Twitter is branching out beyond tweets: the company is launching a software development kit today, called Fabric. And with Fabric, Twitter intends to take over your phone.
Like Facebook, Twitter wants to be a mobile ad powerhouse on third-party apps as well as its own. Fabric offers a simple layout for developers, so they can create their own apps. It's nice for developers... and could be very nice for Twitter. If developers use Twitter's ad platform, MoPub, Twitter will make money off those ads. If developers build Twitter into their ads, Twitter will have a far greater reach than it could ever achieve with one product. The little blue bird wants to infiltrate a whole flock of new third-party apps with Fabric.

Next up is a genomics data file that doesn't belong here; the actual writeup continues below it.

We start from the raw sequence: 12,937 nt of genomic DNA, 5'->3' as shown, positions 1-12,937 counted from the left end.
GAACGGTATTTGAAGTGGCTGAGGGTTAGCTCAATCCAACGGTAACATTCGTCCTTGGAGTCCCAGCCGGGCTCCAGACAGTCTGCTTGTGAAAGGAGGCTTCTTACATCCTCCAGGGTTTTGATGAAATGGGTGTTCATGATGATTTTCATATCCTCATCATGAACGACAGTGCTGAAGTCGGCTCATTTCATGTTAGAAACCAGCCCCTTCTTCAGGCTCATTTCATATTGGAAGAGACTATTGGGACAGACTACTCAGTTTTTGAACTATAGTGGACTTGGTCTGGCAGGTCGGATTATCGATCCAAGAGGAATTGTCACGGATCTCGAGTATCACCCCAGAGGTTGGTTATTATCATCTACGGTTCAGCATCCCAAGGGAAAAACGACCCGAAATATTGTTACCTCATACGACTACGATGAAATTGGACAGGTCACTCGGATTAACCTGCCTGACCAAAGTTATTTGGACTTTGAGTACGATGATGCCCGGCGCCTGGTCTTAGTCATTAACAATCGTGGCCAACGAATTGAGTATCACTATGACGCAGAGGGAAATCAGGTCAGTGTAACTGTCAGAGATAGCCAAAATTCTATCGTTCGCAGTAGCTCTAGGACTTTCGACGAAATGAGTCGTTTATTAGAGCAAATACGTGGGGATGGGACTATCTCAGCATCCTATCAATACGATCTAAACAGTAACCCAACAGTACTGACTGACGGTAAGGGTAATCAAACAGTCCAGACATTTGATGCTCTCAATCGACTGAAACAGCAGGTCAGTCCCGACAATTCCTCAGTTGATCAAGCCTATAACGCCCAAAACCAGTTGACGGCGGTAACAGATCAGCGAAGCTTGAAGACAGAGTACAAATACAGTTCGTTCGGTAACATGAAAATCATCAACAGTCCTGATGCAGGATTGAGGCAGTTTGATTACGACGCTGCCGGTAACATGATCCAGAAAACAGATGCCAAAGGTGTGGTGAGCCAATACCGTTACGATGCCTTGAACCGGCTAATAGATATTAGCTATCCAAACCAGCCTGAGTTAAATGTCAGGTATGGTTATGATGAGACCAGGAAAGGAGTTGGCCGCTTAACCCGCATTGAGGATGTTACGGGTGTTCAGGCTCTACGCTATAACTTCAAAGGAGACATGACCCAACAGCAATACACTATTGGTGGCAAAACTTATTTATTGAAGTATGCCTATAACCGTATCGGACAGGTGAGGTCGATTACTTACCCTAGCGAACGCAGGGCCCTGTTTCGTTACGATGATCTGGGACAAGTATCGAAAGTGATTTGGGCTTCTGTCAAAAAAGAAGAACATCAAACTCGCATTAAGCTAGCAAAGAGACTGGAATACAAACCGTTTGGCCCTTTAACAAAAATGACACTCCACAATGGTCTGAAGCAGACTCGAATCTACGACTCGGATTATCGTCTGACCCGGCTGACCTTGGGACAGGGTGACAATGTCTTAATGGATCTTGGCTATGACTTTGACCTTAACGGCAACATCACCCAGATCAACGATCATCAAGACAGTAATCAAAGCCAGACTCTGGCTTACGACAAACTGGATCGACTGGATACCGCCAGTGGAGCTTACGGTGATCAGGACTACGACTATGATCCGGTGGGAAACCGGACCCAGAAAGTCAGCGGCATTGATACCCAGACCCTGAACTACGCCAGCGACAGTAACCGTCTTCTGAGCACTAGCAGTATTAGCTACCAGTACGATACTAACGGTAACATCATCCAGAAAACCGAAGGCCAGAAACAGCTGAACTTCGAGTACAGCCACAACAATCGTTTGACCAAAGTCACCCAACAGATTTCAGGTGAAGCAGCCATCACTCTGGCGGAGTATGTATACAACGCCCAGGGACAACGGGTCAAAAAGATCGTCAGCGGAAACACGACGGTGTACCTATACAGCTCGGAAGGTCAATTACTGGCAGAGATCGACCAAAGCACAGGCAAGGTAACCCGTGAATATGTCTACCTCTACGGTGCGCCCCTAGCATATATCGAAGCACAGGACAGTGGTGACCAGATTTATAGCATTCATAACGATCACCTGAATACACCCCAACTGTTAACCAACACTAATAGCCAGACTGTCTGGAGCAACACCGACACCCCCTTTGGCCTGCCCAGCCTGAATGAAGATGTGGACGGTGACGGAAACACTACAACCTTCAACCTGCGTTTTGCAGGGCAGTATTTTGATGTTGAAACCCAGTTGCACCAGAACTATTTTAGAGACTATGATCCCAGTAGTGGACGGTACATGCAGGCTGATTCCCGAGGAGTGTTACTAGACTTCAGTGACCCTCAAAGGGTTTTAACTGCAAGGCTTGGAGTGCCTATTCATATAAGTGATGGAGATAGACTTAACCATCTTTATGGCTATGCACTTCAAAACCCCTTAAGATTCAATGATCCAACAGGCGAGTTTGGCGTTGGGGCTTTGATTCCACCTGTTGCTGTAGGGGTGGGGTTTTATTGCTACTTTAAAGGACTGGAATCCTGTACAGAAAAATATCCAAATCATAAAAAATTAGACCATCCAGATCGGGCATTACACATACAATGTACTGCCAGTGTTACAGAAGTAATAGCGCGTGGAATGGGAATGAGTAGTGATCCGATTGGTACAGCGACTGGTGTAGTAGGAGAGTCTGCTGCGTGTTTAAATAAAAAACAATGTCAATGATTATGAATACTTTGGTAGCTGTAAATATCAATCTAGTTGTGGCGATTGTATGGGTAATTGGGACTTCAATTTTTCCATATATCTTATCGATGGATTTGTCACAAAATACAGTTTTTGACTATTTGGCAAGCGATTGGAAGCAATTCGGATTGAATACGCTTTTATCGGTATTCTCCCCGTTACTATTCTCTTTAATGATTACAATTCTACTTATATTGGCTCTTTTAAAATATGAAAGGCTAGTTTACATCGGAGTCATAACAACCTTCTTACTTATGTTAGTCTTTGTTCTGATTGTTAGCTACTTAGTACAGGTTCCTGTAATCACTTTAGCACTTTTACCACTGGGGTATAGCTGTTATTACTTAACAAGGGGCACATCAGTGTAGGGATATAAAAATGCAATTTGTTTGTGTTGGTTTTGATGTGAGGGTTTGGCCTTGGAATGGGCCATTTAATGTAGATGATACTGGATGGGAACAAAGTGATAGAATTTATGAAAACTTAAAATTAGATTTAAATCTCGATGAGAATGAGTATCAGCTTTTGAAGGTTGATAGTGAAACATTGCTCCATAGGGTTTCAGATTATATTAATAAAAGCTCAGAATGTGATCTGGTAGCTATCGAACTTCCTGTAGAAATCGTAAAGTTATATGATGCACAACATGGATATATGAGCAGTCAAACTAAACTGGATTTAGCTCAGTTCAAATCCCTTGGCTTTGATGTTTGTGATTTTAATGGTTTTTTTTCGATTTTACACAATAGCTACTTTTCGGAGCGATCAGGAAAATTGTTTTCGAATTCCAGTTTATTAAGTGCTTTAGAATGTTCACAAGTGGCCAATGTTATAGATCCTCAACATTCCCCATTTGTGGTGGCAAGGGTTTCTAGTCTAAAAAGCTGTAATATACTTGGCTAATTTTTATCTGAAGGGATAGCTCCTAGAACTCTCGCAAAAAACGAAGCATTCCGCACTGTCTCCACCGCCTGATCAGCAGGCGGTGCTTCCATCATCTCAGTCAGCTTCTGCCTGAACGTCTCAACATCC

To sweeten the deal, Twitter developed a program called Digits that will let developers sign people up for apps using their phone number instead of email address. This is key for making a dent in new markets, since there are some places where people do not have email addresses.
Wired's Mat Honan explains:
One source familiar with Twitter's strategy compares the move to Google branching out from search into YouTube and Android and Chrome. "You could ask what does Gmail have to do with search? How does it help search? And the answer is it doesn't. Gmail adds value to Google, though, because it makes Google more central to people's lives."
This won't affect the main Twitter product at all; there's no site redesign or snazzy new feature. But it's one of the most monumental changes the company has made since it took mobile tweets from SMS to an app. What it will do is totally change Twitter as a company. [Wired]